A fresh coat of paint is like botox for your home. It’s an injection of new vitality into a structure that has stoically withstood the wear and tear of years. And unlike a surgical procedure, it’s a job that can be done by a non-professional.
Anyone with a brush and a bucket of paint can take on this task. But there are still some techniques that the pros use in order to get a great result. And the difference in quality can be apparent even to the untrained eyes.
When you’ll be living with the outcome day in, day out, you might want to pick up a few tips from real artists. Here are some things that painters do each time they make art, and which you can apply to elevate your home’s paint job.
Mix your own paint
Professional paint manufacturers offer their products in a wide variety of colors. Choosing what you like can be as simple as walking into a hardware store with a sample image, and matching it with the swatches available.
However, availability is the key. Sometimes, the exact shade you have in mind isn’t being sold. Cost may also be a factor. This is a DIY job, after all. You could easily save 50% or more off the price of store-bought brands by purchasing end-of-line paint or repurposing leftovers.
Mixing your own paint gives you full control over color. As long as you avoid basic mistakes, such as mixing oil-based paints with latex or water-based paints, you don’t require any fancy equipment or special skills.
If you mix a test batch in a small can, you can control hue and saturation by adding a small amount of the primary colors. Then add white or black paint to adjust the value.
One thing to keep in mind, though, is the ratio of paint used to achieve your custom blend. Keep track of how much you used to nail the color you want, and scale up so that you can mix everything in a big container for uniform results.
This will give you a good estimate of how much paint you’ll need for the entire job. It doesn’t hurt to have some left over, as you can reuse them next time, so err on the side of too much versus too little.
Prep and prime
Talented artists can immediately sketch or paint something interesting from scratch. They often go out with a sketchbook handy to do studies on the fly or paint plein air without the trappings of a studio.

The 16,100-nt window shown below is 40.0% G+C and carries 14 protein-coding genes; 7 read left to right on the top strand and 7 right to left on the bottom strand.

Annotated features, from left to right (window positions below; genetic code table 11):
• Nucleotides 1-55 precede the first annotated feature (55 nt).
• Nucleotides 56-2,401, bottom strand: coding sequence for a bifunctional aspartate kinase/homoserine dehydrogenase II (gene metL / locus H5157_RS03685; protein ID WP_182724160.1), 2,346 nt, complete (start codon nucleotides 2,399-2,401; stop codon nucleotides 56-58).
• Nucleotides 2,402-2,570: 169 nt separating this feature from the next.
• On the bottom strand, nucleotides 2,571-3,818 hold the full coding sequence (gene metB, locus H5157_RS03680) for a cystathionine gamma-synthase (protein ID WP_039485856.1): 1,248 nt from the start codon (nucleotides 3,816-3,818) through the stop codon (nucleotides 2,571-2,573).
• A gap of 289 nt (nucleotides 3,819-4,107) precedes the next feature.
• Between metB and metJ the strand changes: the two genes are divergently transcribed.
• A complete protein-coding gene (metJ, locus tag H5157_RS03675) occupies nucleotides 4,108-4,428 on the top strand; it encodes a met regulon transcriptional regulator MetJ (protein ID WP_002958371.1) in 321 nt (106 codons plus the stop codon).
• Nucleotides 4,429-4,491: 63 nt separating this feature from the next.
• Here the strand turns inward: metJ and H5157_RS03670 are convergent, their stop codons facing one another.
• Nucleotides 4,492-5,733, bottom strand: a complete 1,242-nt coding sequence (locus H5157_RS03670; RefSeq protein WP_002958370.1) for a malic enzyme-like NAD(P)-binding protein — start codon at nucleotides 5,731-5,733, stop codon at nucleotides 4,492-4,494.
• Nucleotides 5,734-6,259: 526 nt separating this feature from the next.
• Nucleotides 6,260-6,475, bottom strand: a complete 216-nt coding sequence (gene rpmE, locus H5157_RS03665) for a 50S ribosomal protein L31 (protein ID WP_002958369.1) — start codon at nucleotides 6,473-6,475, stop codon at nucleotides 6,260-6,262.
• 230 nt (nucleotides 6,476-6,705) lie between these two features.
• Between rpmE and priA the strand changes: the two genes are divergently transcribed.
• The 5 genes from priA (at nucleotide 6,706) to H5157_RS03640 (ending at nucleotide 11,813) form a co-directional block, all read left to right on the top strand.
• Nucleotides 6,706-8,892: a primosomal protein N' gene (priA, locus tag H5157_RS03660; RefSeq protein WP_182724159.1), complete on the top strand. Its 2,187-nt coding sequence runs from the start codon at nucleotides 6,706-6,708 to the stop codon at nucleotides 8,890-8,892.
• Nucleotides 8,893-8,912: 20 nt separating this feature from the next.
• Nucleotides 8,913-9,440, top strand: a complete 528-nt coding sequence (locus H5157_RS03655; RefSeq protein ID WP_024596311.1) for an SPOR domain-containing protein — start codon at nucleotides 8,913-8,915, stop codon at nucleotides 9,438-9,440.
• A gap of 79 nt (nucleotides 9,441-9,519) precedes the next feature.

But when they’re working on a commissioned piece, you can be sure that some serious preparation goes on behind the scenes. They might go through several studies before settling on values and composition for the final artwork. They will prime the canvas and perhaps work on a layer of underpainting before starting to work in the actual medium.
Painting your walls may not be the same as creating a masterpiece of art. But those best practices still apply. If you take the time to plan and prepare, your results will improve.
The typical wall isn’t an ideal surface for painting. Especially over time, walls can crack or chip. Previous paint coats may flake, curl, or buckle. They will definitely accumulate some dirt and grime in certain areas.
You’ll want to clean the whole surface before you start. Apply a layer of primer, which will give the actual paint coat a suitable substrate. Between coats, run a sanding sponge evenly over the wall. These simple steps will ensure a more uniform texture and sheen.
Work with size and speed
The old saying about watching paint dry may imply that the process happens slowly. And that’s still true, even with modern paints. But they do tend to lose their fluid quality rather quickly after application.
If you don’t work fast, you’re more likely to end up with coats of uneven thickness or coverage. And then you’ll really have to wait around 24 hours for the paint to dry so that you can sand it down and start over. That costs time and money.
How do artists avoid this problem when they try to lay down a large wash of color on their paintings? It’s simple: they use a large brush specifically for this purpose. Using a bigger paint roller will make your job a lot easier. You can apply paint quickly and get even results while it’s still fresh.
None of these practices are strictly necessary for repainting your home. But in a small way, you’re also expressing your personality when you make improvements. Level up your technique and you’ll get the most satisfaction out of the activity.